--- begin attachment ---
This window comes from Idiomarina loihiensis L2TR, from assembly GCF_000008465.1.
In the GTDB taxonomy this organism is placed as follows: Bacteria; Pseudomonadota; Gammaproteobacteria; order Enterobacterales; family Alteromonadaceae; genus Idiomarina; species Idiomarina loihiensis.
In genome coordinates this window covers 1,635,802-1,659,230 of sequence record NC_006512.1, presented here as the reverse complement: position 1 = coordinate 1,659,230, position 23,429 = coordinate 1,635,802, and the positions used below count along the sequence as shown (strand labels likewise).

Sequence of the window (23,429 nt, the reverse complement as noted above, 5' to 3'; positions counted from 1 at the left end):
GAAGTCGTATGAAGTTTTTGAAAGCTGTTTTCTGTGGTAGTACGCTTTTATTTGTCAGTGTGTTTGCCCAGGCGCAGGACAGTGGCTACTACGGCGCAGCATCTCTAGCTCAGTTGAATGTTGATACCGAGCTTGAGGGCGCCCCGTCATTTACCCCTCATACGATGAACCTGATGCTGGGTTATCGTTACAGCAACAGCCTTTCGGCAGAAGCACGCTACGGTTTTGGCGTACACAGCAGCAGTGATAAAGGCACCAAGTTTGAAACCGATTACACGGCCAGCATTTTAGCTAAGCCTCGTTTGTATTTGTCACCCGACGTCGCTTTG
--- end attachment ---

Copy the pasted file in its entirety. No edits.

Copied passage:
This window comes from Idiomarina loihiensis L2TR, from assembly GCF_000008465.1.
In the GTDB taxonomy this organism is placed as follows: Bacteria; Pseudomonadota; Gammaproteobacteria; order Enterobacterales; family Alteromonadaceae; genus Idiomarina; species Idiomarina loihiensis.
In genome coordinates this window covers 1,635,802-1,659,230 of sequence record NC_006512.1, presented here as the reverse complement: position 1 = coordinate 1,659,230, position 23,429 = coordinate 1,635,802, and the positions used below count along the sequence as shown (strand labels likewise).

Sequence of the window (23,429 nt, the reverse complement as noted above, 5' to 3'; positions counted from 1 at the left end):
GAAGTCGTATGAAGTTTTTGAAAGCTGTTTTCTGTGGTAGTACGCTTTTATTTGTCAGTGTGTTTGCCCAGGCGCAGGACAGTGGCTACTACGGCGCAGCATCTCTAGCTCAGTTGAATGTTGATACCGAGCTTGAGGGCGCCCCGTCATTTACCCCTCATACGATGAACCTGATGCTGGGTTATCGTTACAGCAACAGCCTTTCGGCAGAAGCACGCTACGGTTTTGGCGTACACAGCAGCAGTGATAAAGGCACCAAGTTTGAAACCGATTACACGGCCAGCATTTTAGCTAAGCCTCGTTTGTATTTGTCACCCGACGTCGCTTTG